We tend to associate Ray Bradbury with science, not piety.
His published works (including novels, screenplays and more than 600 short stories) may have been wide-ranging. But he was thought of, above all, as a science fiction writer, in part because of the iconic Fahrenheit 451 and The Martian Chronicles. After his death on June 5th , the 91-year-old Bradbury was credited in eulogies with predicting the automated teller machine, Bluetooth headsets and social alienation driven by technology.
Bradbury, quintessentially American, tapped into something universal, as evidence by reaction to his death from global literati, filmmakers from Bollywood to Hollywood and other notables marked his passing. He was eulogized in Australia and in the UK, where the Guardian feted him with a photo essay and noted his impact on urban design (think EPCOT Center and shopping malls).
Myth writing and spiritual practice
Few pieces noted that Bradbury was a deeply spiritual man, and spirituality pervaded his work. CNN, though, re-posted a 2010 profile on Bradbury that perhaps more than any other delved into his faith. As it made clear, Bradbury’s books were elementally about faith, or at least faith in the power of love:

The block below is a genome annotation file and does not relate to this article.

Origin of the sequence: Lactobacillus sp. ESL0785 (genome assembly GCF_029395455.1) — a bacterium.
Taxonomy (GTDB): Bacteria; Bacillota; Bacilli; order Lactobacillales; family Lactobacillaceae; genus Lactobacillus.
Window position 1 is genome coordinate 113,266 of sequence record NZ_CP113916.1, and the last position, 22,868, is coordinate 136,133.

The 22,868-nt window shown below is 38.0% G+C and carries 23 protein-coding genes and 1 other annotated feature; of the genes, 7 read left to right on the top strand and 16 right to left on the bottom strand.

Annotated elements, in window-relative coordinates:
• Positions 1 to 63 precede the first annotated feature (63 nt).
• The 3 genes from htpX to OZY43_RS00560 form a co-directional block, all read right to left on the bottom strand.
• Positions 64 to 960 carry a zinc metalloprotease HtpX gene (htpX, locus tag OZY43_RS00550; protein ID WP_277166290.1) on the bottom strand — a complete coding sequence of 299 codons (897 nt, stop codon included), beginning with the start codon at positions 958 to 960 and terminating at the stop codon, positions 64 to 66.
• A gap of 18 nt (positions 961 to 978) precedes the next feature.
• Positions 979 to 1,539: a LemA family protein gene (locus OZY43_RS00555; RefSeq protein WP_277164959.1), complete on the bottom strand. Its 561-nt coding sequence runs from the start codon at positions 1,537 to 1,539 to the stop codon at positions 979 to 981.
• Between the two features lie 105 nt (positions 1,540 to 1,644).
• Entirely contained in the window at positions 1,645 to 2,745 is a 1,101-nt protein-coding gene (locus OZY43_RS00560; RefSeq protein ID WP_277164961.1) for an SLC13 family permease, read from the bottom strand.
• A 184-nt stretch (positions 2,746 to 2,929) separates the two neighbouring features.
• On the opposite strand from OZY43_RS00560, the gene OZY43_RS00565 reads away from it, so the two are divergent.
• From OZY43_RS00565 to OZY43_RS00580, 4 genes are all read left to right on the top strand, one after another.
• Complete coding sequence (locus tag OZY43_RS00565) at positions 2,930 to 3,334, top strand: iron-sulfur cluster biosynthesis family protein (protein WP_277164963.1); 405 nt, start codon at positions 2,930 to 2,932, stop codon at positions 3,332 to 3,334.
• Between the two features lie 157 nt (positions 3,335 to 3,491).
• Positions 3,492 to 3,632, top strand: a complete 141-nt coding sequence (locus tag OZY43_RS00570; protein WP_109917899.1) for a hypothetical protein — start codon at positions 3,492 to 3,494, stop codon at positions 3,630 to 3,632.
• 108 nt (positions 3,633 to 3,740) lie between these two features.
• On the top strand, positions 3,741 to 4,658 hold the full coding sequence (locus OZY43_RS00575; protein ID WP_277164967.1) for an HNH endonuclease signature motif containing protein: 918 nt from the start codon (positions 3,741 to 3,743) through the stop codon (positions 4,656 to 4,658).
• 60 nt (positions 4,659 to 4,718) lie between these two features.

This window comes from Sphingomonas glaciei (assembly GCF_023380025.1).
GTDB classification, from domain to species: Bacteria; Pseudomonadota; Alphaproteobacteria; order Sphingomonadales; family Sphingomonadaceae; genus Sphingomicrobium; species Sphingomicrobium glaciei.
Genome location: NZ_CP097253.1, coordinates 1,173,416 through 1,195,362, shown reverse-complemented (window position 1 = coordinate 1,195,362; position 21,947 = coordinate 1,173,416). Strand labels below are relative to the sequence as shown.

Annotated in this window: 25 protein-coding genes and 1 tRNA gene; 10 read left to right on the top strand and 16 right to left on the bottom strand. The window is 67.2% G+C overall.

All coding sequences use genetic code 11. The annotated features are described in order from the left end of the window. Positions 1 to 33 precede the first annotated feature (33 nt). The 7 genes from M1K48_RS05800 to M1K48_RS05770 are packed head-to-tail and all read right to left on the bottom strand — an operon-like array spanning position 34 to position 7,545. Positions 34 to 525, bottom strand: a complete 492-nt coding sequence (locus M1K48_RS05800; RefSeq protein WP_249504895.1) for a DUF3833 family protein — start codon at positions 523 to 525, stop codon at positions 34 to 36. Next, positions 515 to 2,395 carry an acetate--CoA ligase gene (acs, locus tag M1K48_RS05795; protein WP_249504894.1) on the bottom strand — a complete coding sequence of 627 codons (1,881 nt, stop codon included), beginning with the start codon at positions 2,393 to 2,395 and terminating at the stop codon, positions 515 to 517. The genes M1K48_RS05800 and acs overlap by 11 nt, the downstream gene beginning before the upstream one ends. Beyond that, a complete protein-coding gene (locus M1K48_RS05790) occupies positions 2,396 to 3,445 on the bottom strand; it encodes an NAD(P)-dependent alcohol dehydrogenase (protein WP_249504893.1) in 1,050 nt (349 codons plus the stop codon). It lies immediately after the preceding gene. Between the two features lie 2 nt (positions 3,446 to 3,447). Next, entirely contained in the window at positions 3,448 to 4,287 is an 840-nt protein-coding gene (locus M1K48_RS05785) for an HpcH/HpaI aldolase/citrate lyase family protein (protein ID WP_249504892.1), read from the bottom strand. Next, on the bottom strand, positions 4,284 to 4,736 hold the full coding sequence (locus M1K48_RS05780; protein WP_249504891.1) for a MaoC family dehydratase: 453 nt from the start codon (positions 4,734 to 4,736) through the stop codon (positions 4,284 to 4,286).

“At the center of religion is love,” Bradbury says from his home, which is painted dandelion yellow in honor of his favorite book, “Dandelion Wine.”
“I love you and I forgive you. I am like you and you are like me. I love all people. I love the world. I love creating. … Everything in our life should be based on love.”
An eclectic faith
Bradbury’s parents were nominally Baptists. His own pursuit of faith led him, as CNN put it, to call himself a “delicatessen religionist” inspired by Eastern and Western religions.
When pressed, Bradbury told CNN, “I’m a Zen Buddhist if I would describe myself. I don’t think about what I do. I do it. That’s Buddhism. I jump off the cliff and build my wings on the way down.”
His writing, though, is filled with Christ-like figures and Christian redemption themes. His biographer, Sam Weller, told CNN that “The guy keeps writing about Jesus, but he doesn’t consider himself a Christian. He says faith is necessary but that we should accept the fact that when it comes to God, none of us know anything.”
Spaceships to God
Why did a man so steeped in belief set so much of his fiction on other worlds and ardently support space travel? Bradbury said both religion and space exploration are about immortality. Space travel, he said, for example, would help us escape our sun when its time comes.
As he said to CNN: “We must move into the universe. Mankind must save itself. We must escape the danger of war and politics. We must become astronauts and go out into the universe and discover the God in ourselves.”
Utopian words from a writer whose dystopic worlds were meant to help us overcome that which would pull us down.
The great Canadian writer Margaret Atwood wrote movingly of Bradbury and his haunting work in the Guardian, saying that she looked forward to her first meeting with Bradbury,
…a writer who had been so much a part of my own early reading, especially the delicious, clandestine reading done avidly in lieu of homework, and the compulsive reading done at night with a flashlight when I ought to have been sleeping. Stories read with such enthusiasm at such a young age are not so much read as inhaled. They sink all the way in and all the way down, and they stay with you.